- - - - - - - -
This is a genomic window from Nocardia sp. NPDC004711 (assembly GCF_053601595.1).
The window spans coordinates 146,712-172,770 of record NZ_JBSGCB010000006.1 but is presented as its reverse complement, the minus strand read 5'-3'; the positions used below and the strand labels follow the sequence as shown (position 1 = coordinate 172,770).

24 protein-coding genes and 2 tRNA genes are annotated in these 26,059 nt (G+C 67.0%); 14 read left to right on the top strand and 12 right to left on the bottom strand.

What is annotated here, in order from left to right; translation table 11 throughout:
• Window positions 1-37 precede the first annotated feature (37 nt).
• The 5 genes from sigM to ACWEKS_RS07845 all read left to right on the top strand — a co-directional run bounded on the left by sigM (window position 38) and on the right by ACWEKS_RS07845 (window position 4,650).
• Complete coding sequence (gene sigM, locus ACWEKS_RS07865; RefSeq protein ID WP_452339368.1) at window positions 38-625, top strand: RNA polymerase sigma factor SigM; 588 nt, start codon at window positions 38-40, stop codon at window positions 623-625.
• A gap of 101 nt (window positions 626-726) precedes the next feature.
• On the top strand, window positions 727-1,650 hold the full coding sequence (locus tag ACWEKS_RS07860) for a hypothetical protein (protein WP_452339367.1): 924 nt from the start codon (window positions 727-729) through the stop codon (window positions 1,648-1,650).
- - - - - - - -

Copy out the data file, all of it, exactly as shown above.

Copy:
This is a genomic window from Nocardia sp. NPDC004711 (assembly GCF_053601595.1).
The window spans coordinates 146,712-172,770 of record NZ_JBSGCB010000006.1 but is presented as its reverse complement, the minus strand read 5'-3'; the positions used below and the strand labels follow the sequence as shown (position 1 = coordinate 172,770).

24 protein-coding genes and 2 tRNA genes are annotated in these 26,059 nt (G+C 67.0%); 14 read left to right on the top strand and 12 right to left on the bottom strand.

What is annotated here, in order from left to right; translation table 11 throughout:
• Window positions 1-37 precede the first annotated feature (37 nt).
• The 5 genes from sigM to ACWEKS_RS07845 all read left to right on the top strand — a co-directional run bounded on the left by sigM (window position 38) and on the right by ACWEKS_RS07845 (window position 4,650).
• Complete coding sequence (gene sigM, locus ACWEKS_RS07865; RefSeq protein ID WP_452339368.1) at window positions 38-625, top strand: RNA polymerase sigma factor SigM; 588 nt, start codon at window positions 38-40, stop codon at window positions 623-625.
• A gap of 101 nt (window positions 626-726) precedes the next feature.
• On the top strand, window positions 727-1,650 hold the full coding sequence (locus tag ACWEKS_RS07860) for a hypothetical protein (protein WP_452339367.1): 924 nt from the start codon (window positions 727-729) through the stop codon (window positions 1,648-1,650).